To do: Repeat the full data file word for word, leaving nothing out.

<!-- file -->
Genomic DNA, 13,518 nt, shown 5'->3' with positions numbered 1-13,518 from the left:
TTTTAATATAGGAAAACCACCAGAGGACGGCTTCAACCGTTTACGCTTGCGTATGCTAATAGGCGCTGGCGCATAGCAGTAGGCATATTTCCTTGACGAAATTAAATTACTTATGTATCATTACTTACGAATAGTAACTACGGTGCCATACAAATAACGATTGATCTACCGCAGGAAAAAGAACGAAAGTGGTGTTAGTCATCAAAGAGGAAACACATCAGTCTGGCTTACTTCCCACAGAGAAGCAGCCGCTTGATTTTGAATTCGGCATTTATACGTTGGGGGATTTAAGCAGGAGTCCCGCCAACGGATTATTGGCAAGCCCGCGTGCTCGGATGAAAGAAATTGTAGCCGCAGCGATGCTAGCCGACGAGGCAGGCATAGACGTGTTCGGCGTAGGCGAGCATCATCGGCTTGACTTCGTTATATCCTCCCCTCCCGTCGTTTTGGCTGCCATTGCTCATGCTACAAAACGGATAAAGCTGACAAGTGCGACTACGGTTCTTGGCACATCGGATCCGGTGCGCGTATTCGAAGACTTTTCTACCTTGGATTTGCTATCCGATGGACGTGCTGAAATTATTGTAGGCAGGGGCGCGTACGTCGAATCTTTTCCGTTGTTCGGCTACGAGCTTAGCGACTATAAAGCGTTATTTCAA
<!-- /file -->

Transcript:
Genomic DNA, 13,518 nt, shown 5'->3' with positions numbered 1-13,518 from the left:
TTTTAATATAGGAAAACCACCAGAGGACGGCTTCAACCGTTTACGCTTGCGTATGCTAATAGGCGCTGGCGCATAGCAGTAGGCATATTTCCTTGACGAAATTAAATTACTTATGTATCATTACTTACGAATAGTAACTACGGTGCCATACAAATAACGATTGATCTACCGCAGGAAAAAGAACGAAAGTGGTGTTAGTCATCAAAGAGGAAACACATCAGTCTGGCTTACTTCCCACAGAGAAGCAGCCGCTTGATTTTGAATTCGGCATTTATACGTTGGGGGATTTAAGCAGGAGTCCCGCCAACGGATTATTGGCAAGCCCGCGTGCTCGGATGAAAGAAATTGTAGCCGCAGCGATGCTAGCCGACGAGGCAGGCATAGACGTGTTCGGCGTAGGCGAGCATCATCGGCTTGACTTCGTTATATCCTCCCCTCCCGTCGTTTTGGCTGCCATTGCTCATGCTACAAAACGGATAAAGCTGACAAGTGCGACTACGGTTCTTGGCACATCGGATCCGGTGCGCGTATTCGAAGACTTTTCTACCTTGGATTTGCTATCCGATGGACGTGCTGAAATTATTGTAGGCAGGGGCGCGTACGTCGAATCTTTTCCGTTGTTCGGCTACGAGCTTAGCGACTATAAAGCGTTATTTCAA